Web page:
As far as giving notes to Tim, I knew from seeing his work at the “Drink and Draws” that I’d never have to worry about that aspect of the project. I mean, that’s the reason I tricked him into working with me.

OM: So, we have a prince, Helgi, who thinks he’s cursed, a retired warrior and local blacksmith missing an arm, Stigr, and a delusional young woman, Kadlin, who thinks she’s a Valkyrie. Not your usual band of adventurers. But, out of adversity, it would seem, comes invention?

DW: LOL. I believe that comes from both Tim and I feeling more like were misfits than normies (yes, I said that out loud). I prefer to write characters that I can easily identify with, so creating a group of Vikings that aren’t created from the typical checklist just felt right.

TO: That’s right. Typical is boring. We’ve got a good mix of characters here. It’s a lot of fun seeing how they interact with each other.

OM: This is a story steeped in element of Icelandic/Nordic sagas. But then, Tim, you are descended from Vikings, I hear. But what other influences, narratively and artistically, are you both channeling? Personally, I loved the Hundrafolk.

TO: This is an adventure. Not too dense, but a riot. As a kid, and even now, I really love those old Ray Harryhausen movies. Clash of the Titans, Jason and the Argonauts, and The Seven Voyages of Sinbad specifically. They didn’t take themselves too seriously and they always had great monsters to fight. I can’t help but think the love for those movies somehow made it into this book.

DW: 1,000%. Tim and I both share a love of those kinds of movies and wanted to channel what we loved about them into this story. I wish I could take more credit, but the initial inspiration for the concept came from Tim. When we first started talking about working together, he was passionate about doing a high adventure book based on Vikings and trolls. Especially trolls. Once we started tinkering and I saw his initial designs come in, the book started writing itself.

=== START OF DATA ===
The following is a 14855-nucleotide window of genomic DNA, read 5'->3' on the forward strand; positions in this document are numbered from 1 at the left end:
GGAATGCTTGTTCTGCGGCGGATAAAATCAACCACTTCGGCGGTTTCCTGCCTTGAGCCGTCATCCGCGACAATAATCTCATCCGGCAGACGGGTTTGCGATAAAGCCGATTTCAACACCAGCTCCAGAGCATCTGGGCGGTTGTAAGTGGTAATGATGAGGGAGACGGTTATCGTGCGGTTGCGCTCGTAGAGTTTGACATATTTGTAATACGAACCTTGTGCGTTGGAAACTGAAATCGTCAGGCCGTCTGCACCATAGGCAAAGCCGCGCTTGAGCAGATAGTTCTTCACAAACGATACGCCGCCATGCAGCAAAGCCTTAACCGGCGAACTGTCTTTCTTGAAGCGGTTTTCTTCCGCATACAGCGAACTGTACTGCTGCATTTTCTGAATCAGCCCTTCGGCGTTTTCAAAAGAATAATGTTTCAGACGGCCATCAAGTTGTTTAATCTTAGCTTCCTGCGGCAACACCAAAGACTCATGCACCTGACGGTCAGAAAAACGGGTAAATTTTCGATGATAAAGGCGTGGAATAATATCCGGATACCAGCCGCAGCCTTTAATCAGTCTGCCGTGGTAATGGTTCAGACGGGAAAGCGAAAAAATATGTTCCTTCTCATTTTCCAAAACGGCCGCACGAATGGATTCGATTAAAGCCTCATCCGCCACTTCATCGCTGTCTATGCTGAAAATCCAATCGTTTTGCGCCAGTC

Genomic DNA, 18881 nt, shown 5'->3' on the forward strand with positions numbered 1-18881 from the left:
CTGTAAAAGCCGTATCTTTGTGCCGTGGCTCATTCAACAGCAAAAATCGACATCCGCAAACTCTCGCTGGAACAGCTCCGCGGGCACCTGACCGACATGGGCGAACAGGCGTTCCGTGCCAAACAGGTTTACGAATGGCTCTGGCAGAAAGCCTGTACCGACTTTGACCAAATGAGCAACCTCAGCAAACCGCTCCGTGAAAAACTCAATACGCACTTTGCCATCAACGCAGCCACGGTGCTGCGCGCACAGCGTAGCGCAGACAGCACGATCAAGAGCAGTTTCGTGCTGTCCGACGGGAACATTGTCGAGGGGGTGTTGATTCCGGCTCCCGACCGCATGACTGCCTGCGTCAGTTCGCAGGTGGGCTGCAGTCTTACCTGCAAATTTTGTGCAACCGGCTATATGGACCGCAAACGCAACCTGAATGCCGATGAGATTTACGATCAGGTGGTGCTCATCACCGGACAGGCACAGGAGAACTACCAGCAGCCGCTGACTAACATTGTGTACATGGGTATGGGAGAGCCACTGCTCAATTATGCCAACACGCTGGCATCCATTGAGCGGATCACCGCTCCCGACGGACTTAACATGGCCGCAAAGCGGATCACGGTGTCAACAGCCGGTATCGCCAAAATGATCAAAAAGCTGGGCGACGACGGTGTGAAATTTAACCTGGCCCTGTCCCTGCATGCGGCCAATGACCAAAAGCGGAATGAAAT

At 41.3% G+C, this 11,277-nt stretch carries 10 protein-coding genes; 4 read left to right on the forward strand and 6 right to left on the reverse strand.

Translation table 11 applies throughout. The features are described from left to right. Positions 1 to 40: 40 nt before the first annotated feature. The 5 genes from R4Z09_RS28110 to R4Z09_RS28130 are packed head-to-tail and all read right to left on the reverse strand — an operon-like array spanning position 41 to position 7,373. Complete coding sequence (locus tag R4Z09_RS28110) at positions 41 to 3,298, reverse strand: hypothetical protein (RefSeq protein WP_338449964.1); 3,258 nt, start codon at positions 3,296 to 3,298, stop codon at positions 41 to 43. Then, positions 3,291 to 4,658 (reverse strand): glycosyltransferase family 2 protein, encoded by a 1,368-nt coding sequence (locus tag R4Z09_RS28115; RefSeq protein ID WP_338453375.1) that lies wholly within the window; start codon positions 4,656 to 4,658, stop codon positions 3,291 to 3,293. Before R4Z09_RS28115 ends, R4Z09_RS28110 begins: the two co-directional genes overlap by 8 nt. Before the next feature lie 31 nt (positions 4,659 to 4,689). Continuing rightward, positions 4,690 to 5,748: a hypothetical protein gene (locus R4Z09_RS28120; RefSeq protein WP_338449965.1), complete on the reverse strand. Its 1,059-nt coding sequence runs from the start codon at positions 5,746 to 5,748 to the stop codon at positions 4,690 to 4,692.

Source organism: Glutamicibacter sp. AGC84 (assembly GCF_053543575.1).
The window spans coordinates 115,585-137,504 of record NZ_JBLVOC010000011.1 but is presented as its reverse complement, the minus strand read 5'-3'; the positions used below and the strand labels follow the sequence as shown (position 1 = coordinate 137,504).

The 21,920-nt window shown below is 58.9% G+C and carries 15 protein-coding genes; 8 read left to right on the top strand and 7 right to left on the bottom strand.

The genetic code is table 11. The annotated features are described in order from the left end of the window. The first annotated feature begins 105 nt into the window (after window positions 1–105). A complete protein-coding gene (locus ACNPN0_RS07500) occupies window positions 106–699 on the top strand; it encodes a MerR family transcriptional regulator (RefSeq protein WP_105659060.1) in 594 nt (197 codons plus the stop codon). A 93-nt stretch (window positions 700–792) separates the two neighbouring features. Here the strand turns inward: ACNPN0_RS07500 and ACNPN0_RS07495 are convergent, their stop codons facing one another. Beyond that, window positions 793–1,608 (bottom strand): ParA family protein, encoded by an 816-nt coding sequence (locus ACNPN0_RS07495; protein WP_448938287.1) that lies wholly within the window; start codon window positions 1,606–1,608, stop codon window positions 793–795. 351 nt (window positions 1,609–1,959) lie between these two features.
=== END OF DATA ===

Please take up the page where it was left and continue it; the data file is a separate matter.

The funny thing about the Hundrafolk (which I love too) is that I misinterpreted two creatures Tim was describing to me. I thought these little evil forest elves he was telling me about during one of our creative sessions were called Huldrafolk. I LOVED that name, so I ran home and wrote my version of what I thought they should be. Well, it turns out a Huldrafolk is something entirely different, and me being the hardheaded writer that he is, I just couldn’t let that name for these little monsters go. Luckily, Tim saved the day when he found a quick Norse term that fit just as well.

OM: Without giving too much away, what can readers expect from this dark humoured and dark fantasy series in future issues?

DW: Grotesque trolls, magical creatures, dark magic, way too many double-paged spread fight scenes, and three determined Viking misfits trying to navigate it all. Did we mention that ever issue is double-sized?

TO: This is a “get up and go high paced adventure” with a few subtleties that will make the reread a blast as well.

OM: Finally then, guys, the hard sell. If there’s anyone still sitting on the fence about picking up Beware The Eye of Odin #1 this week, how would you pitch it to ‘em?

DW: Listen, if you’re into movies like The 13th Warrior, Lord of the Rings, Trollhunter, Clash of the Titans, or anything Ray Harryhausen, you’re gonna enjoy this book.

TIM:  Stay back and tend your crops, but if you want to vacation in Valhalla, come with us!

OM: Doug, as ever, a pleasure catching up with you. Tim, great to be able to interview you. And, all the best for the series.

DW: Olly, it’s always a pleasure. Thank you for taking the time to show us a little love.

TO: Thank you Olly, I can’t way to show you how much fun we had.

Beware The Eye of Odin #1 is out now from Image Comics